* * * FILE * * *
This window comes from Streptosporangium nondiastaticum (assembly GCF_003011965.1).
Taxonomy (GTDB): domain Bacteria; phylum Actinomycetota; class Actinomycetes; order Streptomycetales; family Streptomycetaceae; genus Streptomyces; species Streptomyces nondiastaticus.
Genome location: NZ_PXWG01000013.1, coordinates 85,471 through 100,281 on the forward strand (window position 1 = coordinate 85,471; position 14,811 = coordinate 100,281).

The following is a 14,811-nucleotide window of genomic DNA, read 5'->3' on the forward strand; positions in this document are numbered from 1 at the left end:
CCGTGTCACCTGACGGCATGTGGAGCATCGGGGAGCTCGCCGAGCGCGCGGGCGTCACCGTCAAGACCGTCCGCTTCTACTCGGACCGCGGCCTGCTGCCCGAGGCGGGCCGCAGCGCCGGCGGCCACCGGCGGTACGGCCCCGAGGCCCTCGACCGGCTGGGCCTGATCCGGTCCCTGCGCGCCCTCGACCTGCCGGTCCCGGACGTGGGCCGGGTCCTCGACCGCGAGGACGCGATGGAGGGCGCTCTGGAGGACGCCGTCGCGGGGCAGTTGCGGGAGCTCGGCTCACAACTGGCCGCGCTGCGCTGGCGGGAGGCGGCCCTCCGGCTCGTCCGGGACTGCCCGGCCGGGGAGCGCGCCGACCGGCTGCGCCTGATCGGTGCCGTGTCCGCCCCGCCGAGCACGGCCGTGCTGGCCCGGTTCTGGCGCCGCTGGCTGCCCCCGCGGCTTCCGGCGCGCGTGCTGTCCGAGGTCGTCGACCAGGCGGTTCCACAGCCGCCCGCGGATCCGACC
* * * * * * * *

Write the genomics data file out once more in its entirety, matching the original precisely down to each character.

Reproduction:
This window comes from Streptosporangium nondiastaticum (assembly GCF_003011965.1).
Taxonomy (GTDB): domain Bacteria; phylum Actinomycetota; class Actinomycetes; order Streptomycetales; family Streptomycetaceae; genus Streptomyces; species Streptomyces nondiastaticus.
Genome location: NZ_PXWG01000013.1, coordinates 85,471 through 100,281 on the forward strand (window position 1 = coordinate 85,471; position 14,811 = coordinate 100,281).

The following is a 14,811-nucleotide window of genomic DNA, read 5'->3' on the forward strand; positions in this document are numbered from 1 at the left end:
CCGTGTCACCTGACGGCATGTGGAGCATCGGGGAGCTCGCCGAGCGCGCGGGCGTCACCGTCAAGACCGTCCGCTTCTACTCGGACCGCGGCCTGCTGCCCGAGGCGGGCCGCAGCGCCGGCGGCCACCGGCGGTACGGCCCCGAGGCCCTCGACCGGCTGGGCCTGATCCGGTCCCTGCGCGCCCTCGACCTGCCGGTCCCGGACGTGGGCCGGGTCCTCGACCGCGAGGACGCGATGGAGGGCGCTCTGGAGGACGCCGTCGCGGGGCAGTTGCGGGAGCTCGGCTCACAACTGGCCGCGCTGCGCTGGCGGGAGGCGGCCCTCCGGCTCGTCCGGGACTGCCCGGCCGGGGAGCGCGCCGACCGGCTGCGCCTGATCGGTGCCGTGTCCGCCCCGCCGAGCACGGCCGTGCTGGCCCGGTTCTGGCGCCGCTGGCTGCCCCCGCGGCTTCCGGCGCGCGTGCTGTCCGAGGTCGTCGACCAGGCGGTTCCACAGCCGCCCGCGGATCCGACC